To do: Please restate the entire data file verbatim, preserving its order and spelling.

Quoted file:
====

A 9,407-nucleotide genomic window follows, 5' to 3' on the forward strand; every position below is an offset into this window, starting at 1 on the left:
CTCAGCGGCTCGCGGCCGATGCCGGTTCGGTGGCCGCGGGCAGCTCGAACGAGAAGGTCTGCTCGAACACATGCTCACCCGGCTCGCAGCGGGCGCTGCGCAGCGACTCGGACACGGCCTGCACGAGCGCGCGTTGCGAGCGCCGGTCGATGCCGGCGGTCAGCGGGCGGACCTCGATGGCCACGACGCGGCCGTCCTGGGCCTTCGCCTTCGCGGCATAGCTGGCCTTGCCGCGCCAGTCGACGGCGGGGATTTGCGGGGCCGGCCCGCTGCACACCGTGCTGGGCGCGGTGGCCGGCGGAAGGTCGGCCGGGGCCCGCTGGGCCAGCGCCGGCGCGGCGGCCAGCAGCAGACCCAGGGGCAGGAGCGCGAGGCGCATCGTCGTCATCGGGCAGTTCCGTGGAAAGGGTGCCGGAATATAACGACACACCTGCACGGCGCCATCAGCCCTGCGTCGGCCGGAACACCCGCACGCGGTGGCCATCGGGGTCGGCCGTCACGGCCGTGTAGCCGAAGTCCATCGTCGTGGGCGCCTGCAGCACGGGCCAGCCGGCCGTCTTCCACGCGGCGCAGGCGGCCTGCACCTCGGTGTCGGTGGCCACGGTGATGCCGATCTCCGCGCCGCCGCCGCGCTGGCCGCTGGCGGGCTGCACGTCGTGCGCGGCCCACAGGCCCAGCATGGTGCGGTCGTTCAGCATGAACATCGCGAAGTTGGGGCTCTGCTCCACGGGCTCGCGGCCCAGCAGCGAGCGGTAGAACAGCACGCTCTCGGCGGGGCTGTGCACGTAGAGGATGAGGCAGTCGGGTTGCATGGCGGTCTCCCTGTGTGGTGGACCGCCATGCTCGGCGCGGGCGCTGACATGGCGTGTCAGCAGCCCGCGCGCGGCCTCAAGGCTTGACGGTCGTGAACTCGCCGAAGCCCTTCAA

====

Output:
A 9,407-nucleotide genomic window follows, 5' to 3' on the forward strand; every position below is an offset into this window, starting at 1 on the left:
CTCAGCGGCTCGCGGCCGATGCCGGTTCGGTGGCCGCGGGCAGCTCGAACGAGAAGGTCTGCTCGAACACATGCTCACCCGGCTCGCAGCGGGCGCTGCGCAGCGACTCGGACACGGCCTGCACGAGCGCGCGTTGCGAGCGCCGGTCGATGCCGGCGGTCAGCGGGCGGACCTCGATGGCCACGACGCGGCCGTCCTGGGCCTTCGCCTTCGCGGCATAGCTGGCCTTGCCGCGCCAGTCGACGGCGGGGATTTGCGGGGCCGGCCCGCTGCACACCGTGCTGGGCGCGGTGGCCGGCGGAAGGTCGGCCGGGGCCCGCTGGGCCAGCGCCGGCGCGGCGGCCAGCAGCAGACCCAGGGGCAGGAGCGCGAGGCGCATCGTCGTCATCGGGCAGTTCCGTGGAAAGGGTGCCGGAATATAACGACACACCTGCACGGCGCCATCAGCCCTGCGTCGGCCGGAACACCCGCACGCGGTGGCCATCGGGGTCGGCCGTCACGGCCGTGTAGCCGAAGTCCATCGTCGTGGGCGCCTGCAGCACGGGCCAGCCGGCCGTCTTCCACGCGGCGCAGGCGGCCTGCACCTCGGTGTCGGTGGCCACGGTGATGCCGATCTCCGCGCCGCCGCCGCGCTGGCCGCTGGCGGGCTGCACGTCGTGCGCGGCCCACAGGCCCAGCATGGTGCGGTCGTTCAGCATGAACATCGCGAAGTTGGGGCTCTGCTCCACGGGCTCGCGGCCCAGCAGCGAGCGGTAGAACAGCACGCTCTCGGCGGGGCTGTGCACGTAGAGGATGAGGCAGTCGGGTTGCATGGCGGTCTCCCTGTGTGGTGGACCGCCATGCTCGGCGCGGGCGCTGACATGGCGTGTCAGCAGCCCGCGCGCGGCCTCAAGGCTTGACGGTCGTGAACTCGCCGAAGCCCTTCAA